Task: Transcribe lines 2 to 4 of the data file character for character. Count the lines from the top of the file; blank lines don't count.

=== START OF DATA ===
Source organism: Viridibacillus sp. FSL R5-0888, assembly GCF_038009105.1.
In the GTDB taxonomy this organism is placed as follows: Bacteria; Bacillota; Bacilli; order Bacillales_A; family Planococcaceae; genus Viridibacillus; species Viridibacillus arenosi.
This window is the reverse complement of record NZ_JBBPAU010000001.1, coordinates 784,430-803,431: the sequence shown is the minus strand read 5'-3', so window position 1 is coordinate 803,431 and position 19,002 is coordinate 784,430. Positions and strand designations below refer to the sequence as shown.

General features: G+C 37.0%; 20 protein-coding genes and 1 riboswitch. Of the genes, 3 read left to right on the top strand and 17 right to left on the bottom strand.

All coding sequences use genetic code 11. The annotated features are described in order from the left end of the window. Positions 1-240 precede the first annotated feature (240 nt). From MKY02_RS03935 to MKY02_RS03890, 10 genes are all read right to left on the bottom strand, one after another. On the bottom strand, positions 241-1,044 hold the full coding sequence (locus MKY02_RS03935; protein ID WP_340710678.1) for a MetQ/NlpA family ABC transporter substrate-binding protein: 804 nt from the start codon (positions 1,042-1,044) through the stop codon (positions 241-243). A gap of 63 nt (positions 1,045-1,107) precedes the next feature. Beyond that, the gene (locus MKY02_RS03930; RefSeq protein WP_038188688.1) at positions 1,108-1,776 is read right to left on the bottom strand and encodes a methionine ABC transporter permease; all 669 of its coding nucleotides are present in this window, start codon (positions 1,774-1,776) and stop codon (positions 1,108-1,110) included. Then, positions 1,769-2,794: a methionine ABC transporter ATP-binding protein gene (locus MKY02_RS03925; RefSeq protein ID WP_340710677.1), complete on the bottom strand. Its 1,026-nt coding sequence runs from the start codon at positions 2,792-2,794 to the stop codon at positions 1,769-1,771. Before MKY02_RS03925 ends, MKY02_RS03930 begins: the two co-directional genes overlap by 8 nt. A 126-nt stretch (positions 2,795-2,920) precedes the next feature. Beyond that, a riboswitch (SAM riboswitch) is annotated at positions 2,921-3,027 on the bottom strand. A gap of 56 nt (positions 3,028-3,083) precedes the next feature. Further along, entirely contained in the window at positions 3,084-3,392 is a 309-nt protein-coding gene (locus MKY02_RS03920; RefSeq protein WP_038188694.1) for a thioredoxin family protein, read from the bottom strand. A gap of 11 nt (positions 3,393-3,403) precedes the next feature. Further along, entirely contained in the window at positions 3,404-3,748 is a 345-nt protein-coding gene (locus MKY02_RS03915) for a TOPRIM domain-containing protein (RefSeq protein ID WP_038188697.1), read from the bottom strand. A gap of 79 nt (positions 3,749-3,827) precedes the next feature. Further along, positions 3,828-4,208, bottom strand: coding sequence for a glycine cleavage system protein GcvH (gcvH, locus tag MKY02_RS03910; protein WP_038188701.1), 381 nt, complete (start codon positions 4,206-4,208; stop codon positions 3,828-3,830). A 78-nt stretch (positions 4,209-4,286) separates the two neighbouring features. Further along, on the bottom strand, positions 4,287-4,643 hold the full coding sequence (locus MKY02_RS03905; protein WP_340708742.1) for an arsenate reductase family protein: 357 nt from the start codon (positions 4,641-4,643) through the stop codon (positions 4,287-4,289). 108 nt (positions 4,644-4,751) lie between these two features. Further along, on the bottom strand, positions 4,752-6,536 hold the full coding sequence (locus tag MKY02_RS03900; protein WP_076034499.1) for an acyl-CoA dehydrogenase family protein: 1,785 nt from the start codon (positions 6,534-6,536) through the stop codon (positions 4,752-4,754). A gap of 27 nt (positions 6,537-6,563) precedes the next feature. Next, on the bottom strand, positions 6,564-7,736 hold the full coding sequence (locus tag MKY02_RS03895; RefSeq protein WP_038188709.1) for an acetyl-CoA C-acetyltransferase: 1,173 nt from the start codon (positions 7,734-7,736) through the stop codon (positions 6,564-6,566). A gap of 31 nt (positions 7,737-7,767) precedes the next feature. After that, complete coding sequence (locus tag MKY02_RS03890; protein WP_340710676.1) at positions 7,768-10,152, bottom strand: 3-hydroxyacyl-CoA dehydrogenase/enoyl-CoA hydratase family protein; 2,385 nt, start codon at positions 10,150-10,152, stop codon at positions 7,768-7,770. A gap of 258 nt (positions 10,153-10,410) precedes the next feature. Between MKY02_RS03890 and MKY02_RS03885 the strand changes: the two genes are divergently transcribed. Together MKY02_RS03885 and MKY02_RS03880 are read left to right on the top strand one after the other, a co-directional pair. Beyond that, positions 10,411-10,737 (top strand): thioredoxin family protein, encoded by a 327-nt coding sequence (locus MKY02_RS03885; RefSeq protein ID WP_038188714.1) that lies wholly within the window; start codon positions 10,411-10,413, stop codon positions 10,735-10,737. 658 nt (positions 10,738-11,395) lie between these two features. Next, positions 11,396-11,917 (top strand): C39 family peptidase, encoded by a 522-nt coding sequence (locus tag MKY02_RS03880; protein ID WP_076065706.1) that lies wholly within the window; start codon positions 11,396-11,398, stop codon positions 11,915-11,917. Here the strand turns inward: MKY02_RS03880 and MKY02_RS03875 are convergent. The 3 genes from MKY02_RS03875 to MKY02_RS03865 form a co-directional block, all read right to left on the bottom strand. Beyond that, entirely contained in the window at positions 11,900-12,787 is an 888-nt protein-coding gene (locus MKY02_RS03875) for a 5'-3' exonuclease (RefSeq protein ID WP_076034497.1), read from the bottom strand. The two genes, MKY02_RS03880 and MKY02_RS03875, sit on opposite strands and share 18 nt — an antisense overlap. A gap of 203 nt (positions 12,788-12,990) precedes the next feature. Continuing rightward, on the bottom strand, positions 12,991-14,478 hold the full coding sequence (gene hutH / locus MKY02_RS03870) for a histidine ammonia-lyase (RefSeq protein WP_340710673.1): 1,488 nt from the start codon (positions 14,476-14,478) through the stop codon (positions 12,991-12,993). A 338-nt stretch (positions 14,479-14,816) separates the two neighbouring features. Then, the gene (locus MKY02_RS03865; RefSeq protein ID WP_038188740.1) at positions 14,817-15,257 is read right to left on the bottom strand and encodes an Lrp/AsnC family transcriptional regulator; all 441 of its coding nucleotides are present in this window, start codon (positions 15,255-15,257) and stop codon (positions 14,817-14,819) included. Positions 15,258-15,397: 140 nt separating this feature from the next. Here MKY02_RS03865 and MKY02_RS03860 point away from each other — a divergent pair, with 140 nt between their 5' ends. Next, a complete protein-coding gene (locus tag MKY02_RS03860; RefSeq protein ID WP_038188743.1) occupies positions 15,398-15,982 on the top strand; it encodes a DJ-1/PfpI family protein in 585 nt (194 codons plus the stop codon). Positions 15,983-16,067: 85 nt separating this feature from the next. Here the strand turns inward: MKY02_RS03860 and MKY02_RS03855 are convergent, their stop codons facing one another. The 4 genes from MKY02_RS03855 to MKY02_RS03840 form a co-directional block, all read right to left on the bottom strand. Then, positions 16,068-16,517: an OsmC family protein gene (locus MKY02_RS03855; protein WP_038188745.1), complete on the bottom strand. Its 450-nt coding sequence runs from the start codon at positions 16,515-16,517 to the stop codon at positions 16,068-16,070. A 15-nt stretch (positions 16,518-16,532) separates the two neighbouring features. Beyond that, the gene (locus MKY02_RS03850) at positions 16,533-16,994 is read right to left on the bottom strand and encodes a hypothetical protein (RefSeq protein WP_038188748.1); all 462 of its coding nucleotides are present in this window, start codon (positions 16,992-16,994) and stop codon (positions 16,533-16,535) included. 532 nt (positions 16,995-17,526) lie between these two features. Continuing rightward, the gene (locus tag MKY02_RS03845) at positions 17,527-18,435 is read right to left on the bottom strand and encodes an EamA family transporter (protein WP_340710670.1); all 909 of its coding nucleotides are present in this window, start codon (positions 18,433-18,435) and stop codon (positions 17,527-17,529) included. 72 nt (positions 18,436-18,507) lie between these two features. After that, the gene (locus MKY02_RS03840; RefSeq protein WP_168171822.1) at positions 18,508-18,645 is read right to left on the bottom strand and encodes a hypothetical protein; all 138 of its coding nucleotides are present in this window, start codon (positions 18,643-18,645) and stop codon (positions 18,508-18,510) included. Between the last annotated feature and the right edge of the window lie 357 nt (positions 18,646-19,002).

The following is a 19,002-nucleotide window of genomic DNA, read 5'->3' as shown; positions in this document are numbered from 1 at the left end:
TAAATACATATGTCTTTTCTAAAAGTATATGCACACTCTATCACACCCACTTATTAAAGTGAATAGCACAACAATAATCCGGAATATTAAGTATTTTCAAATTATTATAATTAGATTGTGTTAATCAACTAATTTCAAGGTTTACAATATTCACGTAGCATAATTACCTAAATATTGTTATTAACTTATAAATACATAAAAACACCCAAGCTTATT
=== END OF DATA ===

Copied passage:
In the GTDB taxonomy this organism is placed as follows: Bacteria; Bacillota; Bacilli; order Bacillales_A; family Planococcaceae; genus Viridibacillus; species Viridibacillus arenosi.
This window is the reverse complement of record NZ_JBBPAU010000001.1, coordinates 784,430-803,431: the sequence shown is the minus strand read 5'-3', so window position 1 is coordinate 803,431 and position 19,002 is coordinate 784,430. Positions and strand designations below refer to the sequence as shown.

General features: G+C 37.0%; 20 protein-coding genes and 1 riboswitch. Of the genes, 3 read left to right on the top strand and 17 right to left on the bottom strand.